Making Arrangements for Children at a Wedding Reception
10 of 11 in Series: The Essentials of Planning a Wedding Reception
While a wedding can certainly be considered a wholesome family occasion, you may not want your wedding ceremony interrupted by screaming children or your reception disrupted by kids running around the room. Deciding whether to invite children is one of the more emotional issues you might face in your premarital process. People can get pretty fierce when it comes to their kids, so give both your decision and how you’ll approach it a lot of thought.
Don’t count on guests being versed in the nuances of invitation addressing — they aren’t going to realize their children aren’t invited if the kids’ names aren’t on the envelope. If you’ve made a no-children rule, be firm but gracious about it. The easiest way to start an all-out family war is to make an exception for some kids and not others.
Specifying an age cut-off is also problematic. Any junior members of the wedding party would undoubtedly be disappointed if they weren’t invited to the reception. And depending on your families, you might be pressured to invite more kids their age to keep them company. With smaller children who have early bedtimes, it may be best to have a quiet area with a sitter ready for naps, occupying otherwise cranky children and allowing their parents to stay as long as they like.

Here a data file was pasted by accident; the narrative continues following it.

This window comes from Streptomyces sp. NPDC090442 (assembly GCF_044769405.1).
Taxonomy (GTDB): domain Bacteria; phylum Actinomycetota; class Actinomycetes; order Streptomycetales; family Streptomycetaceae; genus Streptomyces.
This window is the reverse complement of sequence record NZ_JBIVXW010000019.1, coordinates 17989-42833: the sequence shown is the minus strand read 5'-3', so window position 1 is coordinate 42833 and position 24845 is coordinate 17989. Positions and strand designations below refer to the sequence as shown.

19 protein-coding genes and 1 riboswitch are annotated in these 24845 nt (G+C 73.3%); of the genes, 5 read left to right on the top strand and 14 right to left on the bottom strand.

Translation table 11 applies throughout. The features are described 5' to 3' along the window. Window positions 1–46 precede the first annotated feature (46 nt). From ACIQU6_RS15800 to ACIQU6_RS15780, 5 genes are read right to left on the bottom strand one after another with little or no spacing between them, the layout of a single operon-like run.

Completely banning children from the reception might not be the way to go. Many people won’t travel without their children, and may refuse your invitation based on that. One way to please everyone one is to include children at surrounding events and hire a baby-sitter during the wedding itself. It’s up to you to pick up the tab for this sitter.
If you decide to include children in your wedding and reception, seating them with their parents usually works best (except in the case of teenagers, who usually prefer to sit together). If the children are a bit older and capable of looking after themselves to a degree, you might consider seating them at a table together within the view of their moms and dads. It’s best to ask the parents beforehand in case the child would prefer to stay with them.
Children of the bridal party can be seated with other family members or close friends. In some cases, the bridal attendants would rather sit with their children than with the rest of the bridal party.
If you’ll have a large group of children and you have the means, consider setting up a special children’s buffet or another room available with a variety of activities for kids.